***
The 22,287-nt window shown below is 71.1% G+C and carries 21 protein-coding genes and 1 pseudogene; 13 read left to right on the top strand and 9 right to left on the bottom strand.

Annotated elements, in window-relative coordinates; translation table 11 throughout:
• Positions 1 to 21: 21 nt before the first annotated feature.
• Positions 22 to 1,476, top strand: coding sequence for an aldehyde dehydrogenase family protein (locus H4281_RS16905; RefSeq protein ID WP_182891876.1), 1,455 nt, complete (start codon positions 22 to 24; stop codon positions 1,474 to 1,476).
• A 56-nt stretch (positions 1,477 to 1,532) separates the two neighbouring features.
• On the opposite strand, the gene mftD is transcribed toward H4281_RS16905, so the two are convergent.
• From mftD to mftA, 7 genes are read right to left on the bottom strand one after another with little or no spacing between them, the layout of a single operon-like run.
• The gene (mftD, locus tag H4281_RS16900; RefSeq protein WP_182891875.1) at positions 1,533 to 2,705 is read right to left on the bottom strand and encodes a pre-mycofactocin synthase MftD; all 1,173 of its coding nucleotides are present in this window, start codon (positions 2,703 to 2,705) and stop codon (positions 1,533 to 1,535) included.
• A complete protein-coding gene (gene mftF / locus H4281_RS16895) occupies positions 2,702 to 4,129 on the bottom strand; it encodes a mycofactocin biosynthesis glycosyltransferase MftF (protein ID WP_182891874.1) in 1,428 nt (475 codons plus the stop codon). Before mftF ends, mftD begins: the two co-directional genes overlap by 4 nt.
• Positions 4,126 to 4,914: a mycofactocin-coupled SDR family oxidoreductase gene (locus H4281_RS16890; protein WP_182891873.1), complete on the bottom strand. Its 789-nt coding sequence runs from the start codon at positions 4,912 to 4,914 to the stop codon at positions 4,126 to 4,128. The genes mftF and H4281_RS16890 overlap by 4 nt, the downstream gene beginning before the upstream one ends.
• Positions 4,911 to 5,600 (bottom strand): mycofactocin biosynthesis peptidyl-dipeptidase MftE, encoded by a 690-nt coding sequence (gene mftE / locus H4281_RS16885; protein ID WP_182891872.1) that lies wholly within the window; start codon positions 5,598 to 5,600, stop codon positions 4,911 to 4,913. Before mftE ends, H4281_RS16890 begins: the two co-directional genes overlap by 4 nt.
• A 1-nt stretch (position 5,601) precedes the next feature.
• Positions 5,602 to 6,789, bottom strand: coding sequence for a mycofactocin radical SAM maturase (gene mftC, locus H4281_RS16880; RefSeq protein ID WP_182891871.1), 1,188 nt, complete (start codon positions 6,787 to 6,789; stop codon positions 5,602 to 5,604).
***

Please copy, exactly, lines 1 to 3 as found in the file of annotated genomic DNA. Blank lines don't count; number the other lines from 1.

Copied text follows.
The 22,287-nt window shown below is 71.1% G+C and carries 21 protein-coding genes and 1 pseudogene; 13 read left to right on the top strand and 9 right to left on the bottom strand.

Annotated elements, in window-relative coordinates; translation table 11 throughout:
• Positions 1 to 21: 21 nt before the first annotated feature.